It appeared to be a sudden reversal from the perspective of the US. But how could it have been. Waste management is a multi-billion dollar industry, employing economists, international business analysts, experts in everything from curbside collection to trade policy, and it revolves around the banking industry. That banking industry is doing their own due diligence. How could the entire industry, the transportation industry, and their financiers have overlooked this iceberg? My cynicism tells me they didn’t.

Much like the Chinese consumer goods of the 2000’s, North American recyclables were overwhelmingly destined for export markets. There had been very little investment in processing infrastructure on this side of the Pacific. Likewise, there had been no reason for collection programs to stress high quality over sheer volume. The export markets had not demanded it, and domestic markets were glad to limit themselves to materials such as white office paper and high-quality plastics, both known for low contamination rates and high value. Pre-Sword, if a municipal collection program was getting paid $20/ton for mixed recyclables, why would there be a reason to worry? As seen from the generation/collection side of the process it seemed like a status quo had been established, and there was very little indication it would change. Processors were offering 5- and 10-year contracts with guaranteed rebates. Generators and trash haulers were writing those rebates into their cash-flow calculations. Ah… Good Times! Not many were aware that this model relied on a distant market with a rapidly growing consumer sector and a government with the ability to alter course on a dime. The ones who were aware seem to have been satisfied to ride the wave until it crashed.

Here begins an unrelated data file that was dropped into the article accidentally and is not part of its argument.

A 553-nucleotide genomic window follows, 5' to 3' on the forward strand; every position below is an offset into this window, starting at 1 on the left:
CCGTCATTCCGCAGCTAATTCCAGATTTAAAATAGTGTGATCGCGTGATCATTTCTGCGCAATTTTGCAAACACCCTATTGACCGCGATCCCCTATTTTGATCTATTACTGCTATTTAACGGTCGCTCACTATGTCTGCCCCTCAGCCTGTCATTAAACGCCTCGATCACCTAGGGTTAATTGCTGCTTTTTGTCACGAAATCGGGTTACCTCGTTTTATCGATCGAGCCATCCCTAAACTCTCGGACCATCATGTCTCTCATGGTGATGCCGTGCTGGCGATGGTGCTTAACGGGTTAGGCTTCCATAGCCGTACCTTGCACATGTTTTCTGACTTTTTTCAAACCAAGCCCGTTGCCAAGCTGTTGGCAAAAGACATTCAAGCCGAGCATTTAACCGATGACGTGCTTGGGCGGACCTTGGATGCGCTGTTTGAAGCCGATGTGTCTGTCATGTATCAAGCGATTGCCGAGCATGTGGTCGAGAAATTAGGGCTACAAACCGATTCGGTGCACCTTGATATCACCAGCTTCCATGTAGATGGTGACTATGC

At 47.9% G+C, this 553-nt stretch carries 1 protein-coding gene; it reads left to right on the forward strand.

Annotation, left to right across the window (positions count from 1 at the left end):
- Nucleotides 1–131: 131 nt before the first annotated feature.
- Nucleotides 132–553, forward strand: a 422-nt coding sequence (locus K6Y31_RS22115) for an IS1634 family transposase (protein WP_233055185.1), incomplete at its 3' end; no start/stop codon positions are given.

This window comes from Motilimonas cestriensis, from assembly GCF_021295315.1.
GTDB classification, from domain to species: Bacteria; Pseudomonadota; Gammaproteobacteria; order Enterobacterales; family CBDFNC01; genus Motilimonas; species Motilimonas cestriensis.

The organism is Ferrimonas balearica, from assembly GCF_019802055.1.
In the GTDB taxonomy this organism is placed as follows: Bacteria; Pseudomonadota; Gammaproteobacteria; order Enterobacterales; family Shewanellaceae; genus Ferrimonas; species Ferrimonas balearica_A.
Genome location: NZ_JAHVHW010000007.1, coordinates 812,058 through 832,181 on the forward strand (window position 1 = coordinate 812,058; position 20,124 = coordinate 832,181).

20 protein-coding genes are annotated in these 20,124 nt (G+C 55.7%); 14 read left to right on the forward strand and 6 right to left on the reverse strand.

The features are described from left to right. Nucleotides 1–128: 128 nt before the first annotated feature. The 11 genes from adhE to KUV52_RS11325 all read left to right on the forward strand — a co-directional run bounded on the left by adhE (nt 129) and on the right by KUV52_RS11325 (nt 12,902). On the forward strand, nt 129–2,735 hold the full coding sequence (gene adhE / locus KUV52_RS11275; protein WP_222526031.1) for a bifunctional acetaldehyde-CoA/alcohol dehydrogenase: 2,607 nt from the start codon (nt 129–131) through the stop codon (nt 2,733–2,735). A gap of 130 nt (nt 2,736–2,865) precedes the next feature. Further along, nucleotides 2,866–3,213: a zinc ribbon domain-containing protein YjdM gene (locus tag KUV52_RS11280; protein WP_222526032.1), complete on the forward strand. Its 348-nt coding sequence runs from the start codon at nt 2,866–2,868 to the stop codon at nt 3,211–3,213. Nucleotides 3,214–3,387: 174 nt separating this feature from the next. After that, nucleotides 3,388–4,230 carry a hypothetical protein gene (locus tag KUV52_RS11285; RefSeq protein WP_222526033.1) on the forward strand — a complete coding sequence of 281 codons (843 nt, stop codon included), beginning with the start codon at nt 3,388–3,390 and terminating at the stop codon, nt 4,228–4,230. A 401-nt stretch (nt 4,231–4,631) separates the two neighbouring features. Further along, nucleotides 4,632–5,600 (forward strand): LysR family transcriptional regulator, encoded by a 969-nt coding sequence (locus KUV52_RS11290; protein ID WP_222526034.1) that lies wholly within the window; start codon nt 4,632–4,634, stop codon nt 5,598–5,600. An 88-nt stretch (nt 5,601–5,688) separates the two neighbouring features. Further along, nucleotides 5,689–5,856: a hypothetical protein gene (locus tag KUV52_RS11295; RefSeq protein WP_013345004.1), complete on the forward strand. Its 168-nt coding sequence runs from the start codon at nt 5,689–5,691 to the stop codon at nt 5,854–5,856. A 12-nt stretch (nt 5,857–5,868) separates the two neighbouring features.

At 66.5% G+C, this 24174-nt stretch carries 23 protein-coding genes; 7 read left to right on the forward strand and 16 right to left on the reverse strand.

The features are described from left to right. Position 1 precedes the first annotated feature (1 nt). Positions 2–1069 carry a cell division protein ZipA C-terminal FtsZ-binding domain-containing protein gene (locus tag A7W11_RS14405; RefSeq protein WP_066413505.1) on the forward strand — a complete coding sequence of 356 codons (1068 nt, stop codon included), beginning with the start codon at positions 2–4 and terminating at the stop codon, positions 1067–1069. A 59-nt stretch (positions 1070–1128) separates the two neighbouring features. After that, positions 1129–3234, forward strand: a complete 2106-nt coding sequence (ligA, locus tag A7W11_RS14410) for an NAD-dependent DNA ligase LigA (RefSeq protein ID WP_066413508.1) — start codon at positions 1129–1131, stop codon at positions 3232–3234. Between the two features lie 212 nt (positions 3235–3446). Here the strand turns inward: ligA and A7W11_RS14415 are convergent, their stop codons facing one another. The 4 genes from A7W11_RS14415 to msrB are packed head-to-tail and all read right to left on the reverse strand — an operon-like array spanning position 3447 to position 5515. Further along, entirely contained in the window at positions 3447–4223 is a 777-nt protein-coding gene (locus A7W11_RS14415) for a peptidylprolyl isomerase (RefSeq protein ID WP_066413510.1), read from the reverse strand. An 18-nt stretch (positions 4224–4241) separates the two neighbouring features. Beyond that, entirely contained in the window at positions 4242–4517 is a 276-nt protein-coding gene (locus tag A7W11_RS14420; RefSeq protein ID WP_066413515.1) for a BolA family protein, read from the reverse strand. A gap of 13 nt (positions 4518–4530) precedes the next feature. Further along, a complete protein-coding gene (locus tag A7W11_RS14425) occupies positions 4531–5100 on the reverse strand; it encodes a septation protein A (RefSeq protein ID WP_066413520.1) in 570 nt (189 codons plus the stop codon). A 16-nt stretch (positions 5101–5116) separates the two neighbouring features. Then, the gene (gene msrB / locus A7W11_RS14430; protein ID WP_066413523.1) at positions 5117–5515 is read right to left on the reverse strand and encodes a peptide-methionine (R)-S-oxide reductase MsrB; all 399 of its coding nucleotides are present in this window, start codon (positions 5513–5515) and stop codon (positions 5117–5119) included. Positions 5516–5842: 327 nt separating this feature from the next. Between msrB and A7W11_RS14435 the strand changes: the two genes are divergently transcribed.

And crash it did. The closure of the Chinese market caused a virtual evaporation of system capacity. Post-consumer material had nowhere to go. The end markets (purchasers of separated recyclables) who would take the material demanded very low contamination rates (Between 1 and 5%, and lower). China had set their acceptable rate at 1.5% and then lowered it to 0.5%. As far as North American MRFs (Material Recovery Facilities or MRFs, pronounced “murfs”) were concerned this rate was impossible to achieve. Without a huge low-cost destination for post-consumer materials, the focus began to shift from quantity to quality.  Many MRFs were running their material through their processing line a second time to reduce contamination. This effectively halves their capacity and doubles their labor and energy costs per ton. The result is spiking costs.